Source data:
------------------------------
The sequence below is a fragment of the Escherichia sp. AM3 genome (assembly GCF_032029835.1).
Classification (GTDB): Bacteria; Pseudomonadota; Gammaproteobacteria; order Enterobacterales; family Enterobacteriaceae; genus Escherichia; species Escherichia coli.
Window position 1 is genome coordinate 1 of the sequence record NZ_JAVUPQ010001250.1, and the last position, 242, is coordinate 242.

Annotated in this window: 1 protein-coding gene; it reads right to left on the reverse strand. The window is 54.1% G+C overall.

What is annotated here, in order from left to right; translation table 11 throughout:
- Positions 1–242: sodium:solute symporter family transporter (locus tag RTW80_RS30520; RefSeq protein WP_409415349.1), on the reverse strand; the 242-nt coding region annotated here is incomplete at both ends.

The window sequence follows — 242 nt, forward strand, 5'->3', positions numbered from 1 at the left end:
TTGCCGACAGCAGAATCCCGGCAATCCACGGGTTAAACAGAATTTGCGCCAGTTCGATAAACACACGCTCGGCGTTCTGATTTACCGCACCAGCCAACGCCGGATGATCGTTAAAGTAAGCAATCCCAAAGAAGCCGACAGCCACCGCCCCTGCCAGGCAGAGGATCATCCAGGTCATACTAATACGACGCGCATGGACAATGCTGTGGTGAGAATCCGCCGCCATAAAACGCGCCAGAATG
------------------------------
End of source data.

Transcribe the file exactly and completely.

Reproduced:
The sequence below is a fragment of the Escherichia sp. AM3 genome (assembly GCF_032029835.1).
Classification (GTDB): Bacteria; Pseudomonadota; Gammaproteobacteria; order Enterobacterales; family Enterobacteriaceae; genus Escherichia; species Escherichia coli.
Window position 1 is genome coordinate 1 of the sequence record NZ_JAVUPQ010001250.1, and the last position, 242, is coordinate 242.

Annotated in this window: 1 protein-coding gene; it reads right to left on the reverse strand. The window is 54.1% G+C overall.

What is annotated here, in order from left to right; translation table 11 throughout:
- Positions 1–242: sodium:solute symporter family transporter (locus tag RTW80_RS30520; RefSeq protein WP_409415349.1), on the reverse strand; the 242-nt coding region annotated here is incomplete at both ends.

The window sequence follows — 242 nt, forward strand, 5'->3', positions numbered from 1 at the left end:
TTGCCGACAGCAGAATCCCGGCAATCCACGGGTTAAACAGAATTTGCGCCAGTTCGATAAACACACGCTCGGCGTTCTGATTTACCGCACCAGCCAACGCCGGATGATCGTTAAAGTAAGCAATCCCAAAGAAGCCGACAGCCACCGCCCCTGCCAGGCAGAGGATCATCCAGGTCATACTAATACGACGCGCATGGACAATGCTGTGGTGAGAATCCGCCGCCATAAAACGCGCCAGAATG